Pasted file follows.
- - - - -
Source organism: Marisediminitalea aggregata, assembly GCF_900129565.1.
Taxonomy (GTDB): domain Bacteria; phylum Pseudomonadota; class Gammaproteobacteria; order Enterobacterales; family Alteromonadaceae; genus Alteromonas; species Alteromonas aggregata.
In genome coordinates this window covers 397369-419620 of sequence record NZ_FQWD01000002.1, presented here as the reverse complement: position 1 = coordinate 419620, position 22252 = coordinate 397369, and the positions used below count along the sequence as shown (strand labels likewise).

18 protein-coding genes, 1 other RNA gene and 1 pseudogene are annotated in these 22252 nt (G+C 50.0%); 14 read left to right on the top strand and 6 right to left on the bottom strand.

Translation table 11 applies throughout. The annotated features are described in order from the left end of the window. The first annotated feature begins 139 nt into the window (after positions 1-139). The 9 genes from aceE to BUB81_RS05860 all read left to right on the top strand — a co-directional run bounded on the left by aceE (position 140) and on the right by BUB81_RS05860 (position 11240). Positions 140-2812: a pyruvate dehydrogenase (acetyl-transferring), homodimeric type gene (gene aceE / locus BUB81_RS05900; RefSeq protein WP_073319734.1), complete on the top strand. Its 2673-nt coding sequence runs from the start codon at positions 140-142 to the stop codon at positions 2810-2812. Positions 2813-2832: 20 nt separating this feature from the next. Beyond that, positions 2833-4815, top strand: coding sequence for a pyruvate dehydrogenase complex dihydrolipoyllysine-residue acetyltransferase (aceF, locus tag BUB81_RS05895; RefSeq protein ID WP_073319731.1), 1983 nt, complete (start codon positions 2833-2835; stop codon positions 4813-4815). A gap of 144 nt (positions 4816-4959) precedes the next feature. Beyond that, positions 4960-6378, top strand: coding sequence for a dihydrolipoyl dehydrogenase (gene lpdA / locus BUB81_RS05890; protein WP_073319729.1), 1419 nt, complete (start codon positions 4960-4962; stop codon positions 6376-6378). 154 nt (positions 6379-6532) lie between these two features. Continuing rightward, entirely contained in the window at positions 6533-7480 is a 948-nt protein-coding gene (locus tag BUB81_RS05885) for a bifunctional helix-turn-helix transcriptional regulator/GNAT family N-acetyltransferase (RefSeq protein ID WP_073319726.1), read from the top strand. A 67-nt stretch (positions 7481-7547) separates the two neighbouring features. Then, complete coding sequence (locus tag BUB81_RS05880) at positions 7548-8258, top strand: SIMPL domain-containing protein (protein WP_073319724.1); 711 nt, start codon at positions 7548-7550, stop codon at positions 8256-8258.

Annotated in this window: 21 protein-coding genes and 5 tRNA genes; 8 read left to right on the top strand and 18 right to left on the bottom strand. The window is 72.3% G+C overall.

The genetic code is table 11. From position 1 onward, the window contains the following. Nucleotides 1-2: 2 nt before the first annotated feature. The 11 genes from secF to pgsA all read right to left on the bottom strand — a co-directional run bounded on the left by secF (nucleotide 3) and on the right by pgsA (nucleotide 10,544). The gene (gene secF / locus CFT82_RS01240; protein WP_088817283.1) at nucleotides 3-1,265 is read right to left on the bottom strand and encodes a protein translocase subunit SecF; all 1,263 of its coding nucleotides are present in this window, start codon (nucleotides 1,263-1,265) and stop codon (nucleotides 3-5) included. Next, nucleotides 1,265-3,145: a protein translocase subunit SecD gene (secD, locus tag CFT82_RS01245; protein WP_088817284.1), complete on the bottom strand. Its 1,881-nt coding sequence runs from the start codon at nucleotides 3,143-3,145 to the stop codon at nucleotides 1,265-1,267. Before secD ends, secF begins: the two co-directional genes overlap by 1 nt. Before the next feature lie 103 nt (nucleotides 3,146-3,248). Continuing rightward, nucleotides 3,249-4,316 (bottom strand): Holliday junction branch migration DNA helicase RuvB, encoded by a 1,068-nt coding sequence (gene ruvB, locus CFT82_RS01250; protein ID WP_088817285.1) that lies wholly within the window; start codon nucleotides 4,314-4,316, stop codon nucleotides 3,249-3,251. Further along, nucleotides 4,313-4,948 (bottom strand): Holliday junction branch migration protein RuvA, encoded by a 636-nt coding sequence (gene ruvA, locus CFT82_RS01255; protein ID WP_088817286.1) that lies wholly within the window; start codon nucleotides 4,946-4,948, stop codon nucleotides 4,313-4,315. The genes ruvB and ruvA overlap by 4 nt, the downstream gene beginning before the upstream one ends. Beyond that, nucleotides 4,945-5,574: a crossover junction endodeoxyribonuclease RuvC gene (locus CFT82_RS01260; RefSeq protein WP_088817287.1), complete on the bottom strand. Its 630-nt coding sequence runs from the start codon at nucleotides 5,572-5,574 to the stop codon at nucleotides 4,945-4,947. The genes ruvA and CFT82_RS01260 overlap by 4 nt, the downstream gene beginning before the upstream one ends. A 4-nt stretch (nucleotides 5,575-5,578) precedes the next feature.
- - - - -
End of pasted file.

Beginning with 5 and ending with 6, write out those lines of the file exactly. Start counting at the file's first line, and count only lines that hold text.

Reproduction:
Translation table 11 applies throughout. The annotated features are described in order from the left end of the window. The first annotated feature begins 139 nt into the window (after positions 1-139). The 9 genes from aceE to BUB81_RS05860 all read left to right on the top strand — a co-directional run bounded on the left by aceE (position 140) and on the right by BUB81_RS05860 (position 11240). Positions 140-2812: a pyruvate dehydrogenase (acetyl-transferring), homodimeric type gene (gene aceE / locus BUB81_RS05900; RefSeq protein WP_073319734.1), complete on the top strand. Its 2673-nt coding sequence runs from the start codon at positions 140-142 to the stop codon at positions 2810-2812. Positions 2813-2832: 20 nt separating this feature from the next. Beyond that, positions 2833-4815, top strand: coding sequence for a pyruvate dehydrogenase complex dihydrolipoyllysine-residue acetyltransferase (aceF, locus tag BUB81_RS05895; RefSeq protein ID WP_073319731.1), 1983 nt, complete (start codon positions 2833-2835; stop codon positions 4813-4815). A gap of 144 nt (positions 4816-4959) precedes the next feature. Beyond that, positions 4960-6378, top strand: coding sequence for a dihydrolipoyl dehydrogenase (gene lpdA / locus BUB81_RS05890; protein WP_073319729.1), 1419 nt, complete (start codon positions 4960-4962; stop codon positions 6376-6378). 154 nt (positions 6379-6532) lie between these two features. Continuing rightward, entirely contained in the window at positions 6533-7480 is a 948-nt protein-coding gene (locus tag BUB81_RS05885) for a bifunctional helix-turn-helix transcriptional regulator/GNAT family N-acetyltransferase (RefSeq protein ID WP_073319726.1), read from the top strand. A 67-nt stretch (positions 7481-7547) separates the two neighbouring features. Then, complete coding sequence (locus tag BUB81_RS05880) at positions 7548-8258, top strand: SIMPL domain-containing protein (protein WP_073319724.1); 711 nt, start codon at positions 7548-7550, stop codon at positions 8256-8258.

Annotated in this window: 21 protein-coding genes and 5 tRNA genes; 8 read left to right on the top strand and 18 right to left on the bottom strand. The window is 72.3% G+C overall.